“Ryse: Son of Rome” Review
As one of the Xbox One’s exclusive marquee titles during launch, Ryse: Son of Rome boasts a heck of a visual experience. Unfortunately, aside from shallow gameplay, that’s all the game has to offer.
What Is It?
When it was first announced at E3 this year, there was no doubt in anybody’s mind that Ryse looked quite impressive. People were greeted to what they thought was an awesome cutscene, but it wasn’t only that. It was actually live gameplay.
The demo featured epic swordplay, balls of fire falling from the sky, and lots of enemy soldiers coming at the warrior. However, that was all anybody saw, and in this game, that’s all you’ll ever get.
The game tells the story of Marius, the royal son in a proud race of Romans. However, after the death of his father’s wife as well as other loved ones, Marrius becomes an estranged warrior only out for blood in the hopes of avenging the members of his family.
Why Should I Care?
As unoriginal as the story is, the gameplay is even more shallow.
If you’re expecting anything more than a hack-and-slash, you’ll be sorely disappointed. At the beginning of the game, players will be treated to the game’s straightforward tutorial where they’ll learn how to shove enemies, parry their attacks, attack, and finish them off with deadly semi-QTE strikes. While the limb-chopping and anatomical severing can be quite satisfying, eventually it all becomes old, especially in comparison to games like God of War where this type of violence isn’t only normal, but a lot more varying. God of War is also a lot more fluid. You can mash as fast as you can in Ryse, but Marrius is pretty damn slow in his strikes.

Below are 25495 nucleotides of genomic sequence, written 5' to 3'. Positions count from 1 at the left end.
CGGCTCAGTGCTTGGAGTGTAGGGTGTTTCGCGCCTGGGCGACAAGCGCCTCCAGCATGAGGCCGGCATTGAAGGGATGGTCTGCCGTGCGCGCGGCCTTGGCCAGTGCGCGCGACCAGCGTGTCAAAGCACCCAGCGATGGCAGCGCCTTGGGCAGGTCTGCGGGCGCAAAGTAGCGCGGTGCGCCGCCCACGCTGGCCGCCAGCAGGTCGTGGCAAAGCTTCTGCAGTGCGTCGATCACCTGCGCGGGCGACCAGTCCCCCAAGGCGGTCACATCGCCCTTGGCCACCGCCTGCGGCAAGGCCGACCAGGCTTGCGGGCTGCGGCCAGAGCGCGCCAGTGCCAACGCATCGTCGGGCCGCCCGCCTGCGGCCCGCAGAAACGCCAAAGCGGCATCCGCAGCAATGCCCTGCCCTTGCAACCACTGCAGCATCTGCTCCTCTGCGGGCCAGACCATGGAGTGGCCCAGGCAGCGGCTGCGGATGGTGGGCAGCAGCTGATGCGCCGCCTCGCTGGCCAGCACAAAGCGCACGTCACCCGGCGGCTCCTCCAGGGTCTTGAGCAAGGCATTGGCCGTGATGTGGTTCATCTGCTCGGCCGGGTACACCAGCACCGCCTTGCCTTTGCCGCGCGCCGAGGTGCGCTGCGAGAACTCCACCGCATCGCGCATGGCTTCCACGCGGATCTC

When outside and with other members of the empire, Marrius will also have access to ballistas in addition to the option of commanding his troops. Holding the left bumper and yelling certain commands using Kinect will cause your army to perform actions such as launching a barrage of catapults, to simply charging. The voice feature gives the game a better sense of interactivity, but like the rest of the game it’s quite barren. It makes one think about how much more entertaining the game would be with co-op. It would still be a bare-boned experience, but experiences like these would still benefit from a form of multiplayer.
The game has its share of boss fights, but they’re all fairly uninspired. Since the game makes an effort to sort of portray the days of the Roman empire in a somewhat authentic light, there won’t be any intimidating Greek gods to kill, so there’s nothing to worry about in terms of that.
What Makes It Worth My Time And Money?
As bone dry as the gameplay is, Ryse isn’t necessarily a bad game. It’s still rather enjoyable if you enjoy a hack-and-slash, but it doesn’t offer anything aside from that. Enjoying Ryse is essentially enjoying a movie like Crank or Machete Kills. They’re corny as hell, but they can still be enjoyable if you don’t want to think of pointless features, like plot.
The saying “all flash and no substance” is a lame cliché, but that’s exactly what this game is–a lame cliché that you can finish in just over six hours.
That being said, it’s definitely not worth a full price purchase. $10 seems a lot more like it. Other than that, you’re better off passing and hoping that it becomes a free title for XBL Gold subscribers or something.
|Title:||Ryse: Son of Rome|
|Publisher:||Microsoft Game Studios|
|Release Date:||November 22, 2013|
|Editor's Note:||The game was purchased by the reviewer who went through the agony of actually completing this short epic.|